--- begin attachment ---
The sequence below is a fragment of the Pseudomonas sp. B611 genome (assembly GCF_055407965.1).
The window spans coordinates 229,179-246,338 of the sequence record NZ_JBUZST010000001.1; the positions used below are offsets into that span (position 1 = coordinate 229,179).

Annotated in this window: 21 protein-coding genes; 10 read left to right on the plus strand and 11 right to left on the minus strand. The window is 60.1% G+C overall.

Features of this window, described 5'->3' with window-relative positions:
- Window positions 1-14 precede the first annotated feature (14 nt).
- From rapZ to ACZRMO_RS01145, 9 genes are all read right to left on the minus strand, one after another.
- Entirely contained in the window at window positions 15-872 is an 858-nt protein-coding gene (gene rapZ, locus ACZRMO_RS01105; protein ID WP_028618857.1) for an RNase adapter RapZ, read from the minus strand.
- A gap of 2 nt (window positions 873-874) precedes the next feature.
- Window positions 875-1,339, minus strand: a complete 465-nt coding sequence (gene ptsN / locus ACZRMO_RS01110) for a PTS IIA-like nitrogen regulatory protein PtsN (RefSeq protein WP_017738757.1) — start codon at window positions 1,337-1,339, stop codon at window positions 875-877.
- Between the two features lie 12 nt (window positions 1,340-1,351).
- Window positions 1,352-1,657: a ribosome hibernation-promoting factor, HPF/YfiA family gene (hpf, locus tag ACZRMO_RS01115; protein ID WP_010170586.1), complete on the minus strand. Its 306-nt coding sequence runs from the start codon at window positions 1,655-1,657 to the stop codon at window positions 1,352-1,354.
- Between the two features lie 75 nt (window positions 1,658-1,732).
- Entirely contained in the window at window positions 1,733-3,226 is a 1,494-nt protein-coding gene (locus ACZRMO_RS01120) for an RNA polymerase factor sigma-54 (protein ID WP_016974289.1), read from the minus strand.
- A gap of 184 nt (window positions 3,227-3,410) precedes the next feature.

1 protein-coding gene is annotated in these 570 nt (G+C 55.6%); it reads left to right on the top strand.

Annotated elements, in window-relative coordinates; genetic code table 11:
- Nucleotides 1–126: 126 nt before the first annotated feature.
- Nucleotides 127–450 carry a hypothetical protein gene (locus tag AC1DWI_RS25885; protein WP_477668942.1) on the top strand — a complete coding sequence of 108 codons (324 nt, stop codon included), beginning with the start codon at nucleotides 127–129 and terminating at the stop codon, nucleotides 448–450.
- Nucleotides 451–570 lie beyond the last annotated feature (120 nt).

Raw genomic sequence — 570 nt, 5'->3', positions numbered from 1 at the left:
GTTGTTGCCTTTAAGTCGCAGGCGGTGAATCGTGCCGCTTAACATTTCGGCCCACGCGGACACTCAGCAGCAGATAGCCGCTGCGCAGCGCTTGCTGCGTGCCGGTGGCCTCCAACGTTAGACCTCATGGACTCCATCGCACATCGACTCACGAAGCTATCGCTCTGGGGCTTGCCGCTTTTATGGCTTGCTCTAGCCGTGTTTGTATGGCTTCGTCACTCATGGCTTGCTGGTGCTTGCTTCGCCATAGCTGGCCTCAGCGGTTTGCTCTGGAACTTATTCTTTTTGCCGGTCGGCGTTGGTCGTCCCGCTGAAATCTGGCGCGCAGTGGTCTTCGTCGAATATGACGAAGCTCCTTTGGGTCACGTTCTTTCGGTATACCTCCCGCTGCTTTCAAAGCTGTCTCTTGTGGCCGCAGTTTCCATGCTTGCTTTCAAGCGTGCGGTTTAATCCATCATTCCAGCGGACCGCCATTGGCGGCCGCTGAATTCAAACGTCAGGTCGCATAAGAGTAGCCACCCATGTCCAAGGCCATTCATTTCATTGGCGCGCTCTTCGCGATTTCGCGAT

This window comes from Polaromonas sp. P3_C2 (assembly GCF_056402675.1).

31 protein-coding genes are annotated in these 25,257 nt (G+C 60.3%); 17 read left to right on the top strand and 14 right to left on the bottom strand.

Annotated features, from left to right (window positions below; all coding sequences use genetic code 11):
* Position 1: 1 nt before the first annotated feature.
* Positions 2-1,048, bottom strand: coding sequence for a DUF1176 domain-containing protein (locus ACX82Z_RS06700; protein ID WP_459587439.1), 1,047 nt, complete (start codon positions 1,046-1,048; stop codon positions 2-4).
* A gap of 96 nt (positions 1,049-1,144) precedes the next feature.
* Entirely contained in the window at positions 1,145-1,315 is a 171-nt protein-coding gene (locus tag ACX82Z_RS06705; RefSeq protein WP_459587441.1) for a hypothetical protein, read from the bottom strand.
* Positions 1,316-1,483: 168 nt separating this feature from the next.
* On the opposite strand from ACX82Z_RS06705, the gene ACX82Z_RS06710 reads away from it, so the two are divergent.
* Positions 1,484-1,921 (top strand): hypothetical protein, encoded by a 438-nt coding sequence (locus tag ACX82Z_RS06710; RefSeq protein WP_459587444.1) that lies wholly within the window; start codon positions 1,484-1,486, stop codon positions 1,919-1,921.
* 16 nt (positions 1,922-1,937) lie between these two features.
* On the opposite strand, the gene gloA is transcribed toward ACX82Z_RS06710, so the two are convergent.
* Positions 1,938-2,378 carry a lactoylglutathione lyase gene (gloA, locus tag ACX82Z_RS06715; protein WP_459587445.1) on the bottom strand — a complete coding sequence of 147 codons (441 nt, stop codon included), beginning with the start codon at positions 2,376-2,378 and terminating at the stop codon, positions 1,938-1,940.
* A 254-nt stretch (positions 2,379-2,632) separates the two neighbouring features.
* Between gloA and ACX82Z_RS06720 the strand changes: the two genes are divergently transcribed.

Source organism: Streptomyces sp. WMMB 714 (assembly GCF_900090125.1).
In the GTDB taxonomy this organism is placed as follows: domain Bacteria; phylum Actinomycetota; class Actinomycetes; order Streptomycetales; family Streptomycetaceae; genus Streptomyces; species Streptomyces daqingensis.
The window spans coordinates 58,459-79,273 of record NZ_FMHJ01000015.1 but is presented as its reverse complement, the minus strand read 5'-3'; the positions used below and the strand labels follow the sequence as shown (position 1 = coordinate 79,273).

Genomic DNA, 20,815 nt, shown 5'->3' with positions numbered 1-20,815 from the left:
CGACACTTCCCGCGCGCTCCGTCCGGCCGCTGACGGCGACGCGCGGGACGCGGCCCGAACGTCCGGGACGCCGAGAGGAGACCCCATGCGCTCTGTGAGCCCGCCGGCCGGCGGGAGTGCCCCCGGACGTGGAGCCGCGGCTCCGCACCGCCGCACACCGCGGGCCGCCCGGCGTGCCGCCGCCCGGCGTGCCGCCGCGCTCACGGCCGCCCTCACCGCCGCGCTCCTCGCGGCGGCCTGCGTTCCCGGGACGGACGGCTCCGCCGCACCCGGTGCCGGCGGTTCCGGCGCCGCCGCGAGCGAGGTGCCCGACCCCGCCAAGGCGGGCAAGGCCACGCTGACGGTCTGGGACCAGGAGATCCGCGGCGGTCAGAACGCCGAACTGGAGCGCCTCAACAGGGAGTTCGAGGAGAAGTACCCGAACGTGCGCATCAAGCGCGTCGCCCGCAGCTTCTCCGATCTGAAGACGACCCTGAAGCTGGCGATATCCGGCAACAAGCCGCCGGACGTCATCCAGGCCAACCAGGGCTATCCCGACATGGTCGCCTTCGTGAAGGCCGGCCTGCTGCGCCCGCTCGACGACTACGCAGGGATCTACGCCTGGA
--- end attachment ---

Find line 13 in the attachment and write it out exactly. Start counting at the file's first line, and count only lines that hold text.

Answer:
- Entirely contained in the window at window positions 1,733-3,226 is a 1,494-nt protein-coding gene (locus ACZRMO_RS01120) for an RNA polymerase factor sigma-54 (protein ID WP_016974289.1), read from the minus strand.